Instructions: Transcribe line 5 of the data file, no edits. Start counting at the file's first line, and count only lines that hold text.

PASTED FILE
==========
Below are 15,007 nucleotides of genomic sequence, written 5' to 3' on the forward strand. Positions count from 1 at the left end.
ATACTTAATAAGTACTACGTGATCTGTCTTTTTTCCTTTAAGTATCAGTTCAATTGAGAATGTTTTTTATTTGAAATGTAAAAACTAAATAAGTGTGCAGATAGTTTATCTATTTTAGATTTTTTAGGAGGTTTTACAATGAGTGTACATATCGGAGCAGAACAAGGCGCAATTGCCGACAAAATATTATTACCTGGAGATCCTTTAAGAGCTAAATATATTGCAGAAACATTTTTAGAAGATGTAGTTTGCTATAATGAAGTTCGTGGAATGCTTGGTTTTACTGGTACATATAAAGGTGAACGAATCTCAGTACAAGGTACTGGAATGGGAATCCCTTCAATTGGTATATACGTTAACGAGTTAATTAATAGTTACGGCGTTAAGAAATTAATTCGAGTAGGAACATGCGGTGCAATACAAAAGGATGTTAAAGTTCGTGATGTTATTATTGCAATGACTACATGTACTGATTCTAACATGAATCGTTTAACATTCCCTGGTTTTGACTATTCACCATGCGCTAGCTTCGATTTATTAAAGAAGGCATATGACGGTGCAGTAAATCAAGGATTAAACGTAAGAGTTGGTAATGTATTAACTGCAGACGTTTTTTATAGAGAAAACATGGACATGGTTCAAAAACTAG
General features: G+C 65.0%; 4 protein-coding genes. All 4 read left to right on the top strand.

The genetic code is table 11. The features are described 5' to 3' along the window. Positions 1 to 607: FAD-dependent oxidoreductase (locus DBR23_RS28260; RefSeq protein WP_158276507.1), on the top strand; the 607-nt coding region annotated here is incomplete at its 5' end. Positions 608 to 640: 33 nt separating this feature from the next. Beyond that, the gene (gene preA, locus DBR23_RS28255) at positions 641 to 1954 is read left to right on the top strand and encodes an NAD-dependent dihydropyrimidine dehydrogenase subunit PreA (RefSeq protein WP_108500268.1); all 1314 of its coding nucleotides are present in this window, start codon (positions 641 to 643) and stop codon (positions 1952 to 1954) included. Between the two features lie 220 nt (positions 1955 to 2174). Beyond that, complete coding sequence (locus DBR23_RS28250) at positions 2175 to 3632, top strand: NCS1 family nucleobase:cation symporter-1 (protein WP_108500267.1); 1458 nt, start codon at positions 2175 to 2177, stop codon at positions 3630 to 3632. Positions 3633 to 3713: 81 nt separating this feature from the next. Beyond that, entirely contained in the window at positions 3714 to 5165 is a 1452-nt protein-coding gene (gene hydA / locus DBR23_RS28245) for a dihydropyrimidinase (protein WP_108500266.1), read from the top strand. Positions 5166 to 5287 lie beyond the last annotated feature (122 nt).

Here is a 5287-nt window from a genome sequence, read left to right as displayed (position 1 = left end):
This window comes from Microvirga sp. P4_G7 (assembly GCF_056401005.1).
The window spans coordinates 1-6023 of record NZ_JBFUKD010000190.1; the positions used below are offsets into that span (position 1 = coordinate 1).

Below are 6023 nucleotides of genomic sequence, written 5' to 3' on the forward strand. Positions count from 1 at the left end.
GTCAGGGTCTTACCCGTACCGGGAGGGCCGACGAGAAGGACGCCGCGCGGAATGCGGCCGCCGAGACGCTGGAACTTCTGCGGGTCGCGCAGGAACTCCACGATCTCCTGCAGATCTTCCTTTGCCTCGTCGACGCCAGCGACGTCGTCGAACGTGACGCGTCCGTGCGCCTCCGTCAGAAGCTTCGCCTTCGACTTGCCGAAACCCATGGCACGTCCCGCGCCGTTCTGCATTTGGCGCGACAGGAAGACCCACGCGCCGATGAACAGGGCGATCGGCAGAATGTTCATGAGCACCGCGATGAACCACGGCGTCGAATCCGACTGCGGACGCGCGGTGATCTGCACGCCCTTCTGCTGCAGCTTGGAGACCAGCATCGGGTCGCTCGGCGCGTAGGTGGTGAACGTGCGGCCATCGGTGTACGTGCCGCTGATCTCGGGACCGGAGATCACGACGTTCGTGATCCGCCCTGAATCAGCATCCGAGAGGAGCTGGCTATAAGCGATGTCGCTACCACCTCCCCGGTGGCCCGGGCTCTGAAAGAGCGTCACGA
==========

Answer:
Here is a 5287-nt window from a genome sequence, read left to right as displayed (position 1 = left end):